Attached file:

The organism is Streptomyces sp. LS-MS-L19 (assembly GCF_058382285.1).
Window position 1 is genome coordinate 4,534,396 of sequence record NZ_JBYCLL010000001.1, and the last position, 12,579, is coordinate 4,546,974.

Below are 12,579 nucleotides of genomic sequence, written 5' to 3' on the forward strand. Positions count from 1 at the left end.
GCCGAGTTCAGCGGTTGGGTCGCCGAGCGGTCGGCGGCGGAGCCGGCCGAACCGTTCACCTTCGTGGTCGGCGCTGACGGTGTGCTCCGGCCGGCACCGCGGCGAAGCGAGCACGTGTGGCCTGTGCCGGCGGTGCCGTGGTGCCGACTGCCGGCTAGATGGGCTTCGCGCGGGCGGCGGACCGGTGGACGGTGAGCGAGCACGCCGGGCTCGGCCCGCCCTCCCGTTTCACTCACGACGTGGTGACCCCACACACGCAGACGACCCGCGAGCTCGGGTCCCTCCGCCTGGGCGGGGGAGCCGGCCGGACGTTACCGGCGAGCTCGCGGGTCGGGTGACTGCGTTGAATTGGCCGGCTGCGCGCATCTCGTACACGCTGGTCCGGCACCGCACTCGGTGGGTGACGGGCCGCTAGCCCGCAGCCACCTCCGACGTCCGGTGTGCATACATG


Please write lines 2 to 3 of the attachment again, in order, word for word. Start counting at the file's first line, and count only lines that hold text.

Window position 1 is genome coordinate 4,534,396 of sequence record NZ_JBYCLL010000001.1, and the last position, 12,579, is coordinate 4,546,974.

Below are 12,579 nucleotides of genomic sequence, written 5' to 3' on the forward strand. Positions count from 1 at the left end.